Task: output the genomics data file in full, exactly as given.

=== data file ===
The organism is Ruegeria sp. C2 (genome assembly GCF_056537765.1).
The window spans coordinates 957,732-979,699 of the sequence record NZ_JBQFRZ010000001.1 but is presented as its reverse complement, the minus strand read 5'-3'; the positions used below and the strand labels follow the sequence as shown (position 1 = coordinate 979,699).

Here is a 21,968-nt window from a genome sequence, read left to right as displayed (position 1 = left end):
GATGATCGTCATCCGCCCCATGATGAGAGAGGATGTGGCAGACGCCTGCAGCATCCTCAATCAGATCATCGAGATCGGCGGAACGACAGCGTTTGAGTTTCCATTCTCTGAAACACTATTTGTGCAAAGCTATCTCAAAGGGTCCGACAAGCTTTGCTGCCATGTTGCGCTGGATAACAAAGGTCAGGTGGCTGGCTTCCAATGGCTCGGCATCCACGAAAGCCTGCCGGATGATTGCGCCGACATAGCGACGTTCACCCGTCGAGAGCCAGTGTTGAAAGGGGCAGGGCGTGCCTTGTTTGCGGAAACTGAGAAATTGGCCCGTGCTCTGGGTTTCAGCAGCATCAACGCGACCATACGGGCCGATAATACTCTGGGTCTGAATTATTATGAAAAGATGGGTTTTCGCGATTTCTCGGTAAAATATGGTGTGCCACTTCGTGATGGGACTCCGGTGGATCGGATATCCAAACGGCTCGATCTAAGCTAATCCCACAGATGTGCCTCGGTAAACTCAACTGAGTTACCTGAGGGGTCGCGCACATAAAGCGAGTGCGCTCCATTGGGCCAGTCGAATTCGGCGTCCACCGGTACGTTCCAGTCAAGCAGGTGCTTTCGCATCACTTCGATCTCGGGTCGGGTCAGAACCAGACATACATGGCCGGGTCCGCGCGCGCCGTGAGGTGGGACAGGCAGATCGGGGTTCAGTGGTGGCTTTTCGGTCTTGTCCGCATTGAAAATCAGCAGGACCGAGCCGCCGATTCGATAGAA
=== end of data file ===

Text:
The organism is Ruegeria sp. C2 (genome assembly GCF_056537765.1).
The window spans coordinates 957,732-979,699 of the sequence record NZ_JBQFRZ010000001.1 but is presented as its reverse complement, the minus strand read 5'-3'; the positions used below and the strand labels follow the sequence as shown (position 1 = coordinate 979,699).

Here is a 21,968-nt window from a genome sequence, read left to right as displayed (position 1 = left end):
GATGATCGTCATCCGCCCCATGATGAGAGAGGATGTGGCAGACGCCTGCAGCATCCTCAATCAGATCATCGAGATCGGCGGAACGACAGCGTTTGAGTTTCCATTCTCTGAAACACTATTTGTGCAAAGCTATCTCAAAGGGTCCGACAAGCTTTGCTGCCATGTTGCGCTGGATAACAAAGGTCAGGTGGCTGGCTTCCAATGGCTCGGCATCCACGAAAGCCTGCCGGATGATTGCGCCGACATAGCGACGTTCACCCGTCGAGAGCCAGTGTTGAAAGGGGCAGGGCGTGCCTTGTTTGCGGAAACTGAGAAATTGGCCCGTGCTCTGGGTTTCAGCAGCATCAACGCGACCATACGGGCCGATAATACTCTGGGTCTGAATTATTATGAAAAGATGGGTTTTCGCGATTTCTCGGTAAAATATGGTGTGCCACTTCGTGATGGGACTCCGGTGGATCGGATATCCAAACGGCTCGATCTAAGCTAATCCCACAGATGTGCCTCGGTAAACTCAACTGAGTTACCTGAGGGGTCGCGCACATAAAGCGAGTGCGCTCCATTGGGCCAGTCGAATTCGGCGTCCACCGGTACGTTCCAGTCAAGCAGGTGCTTTCGCATCACTTCGATCTCGGGTCGGGTCAGAACCAGACATACATGGCCGGGTCCGCGCGCGCCGTGAGGTGGGACAGGCAGATCGGGGTTCAGTGGTGGCTTTTCGGTCTTGTCCGCATTGAAAATCAGCAGGACCGAGCCGCCGATTCGATAGAA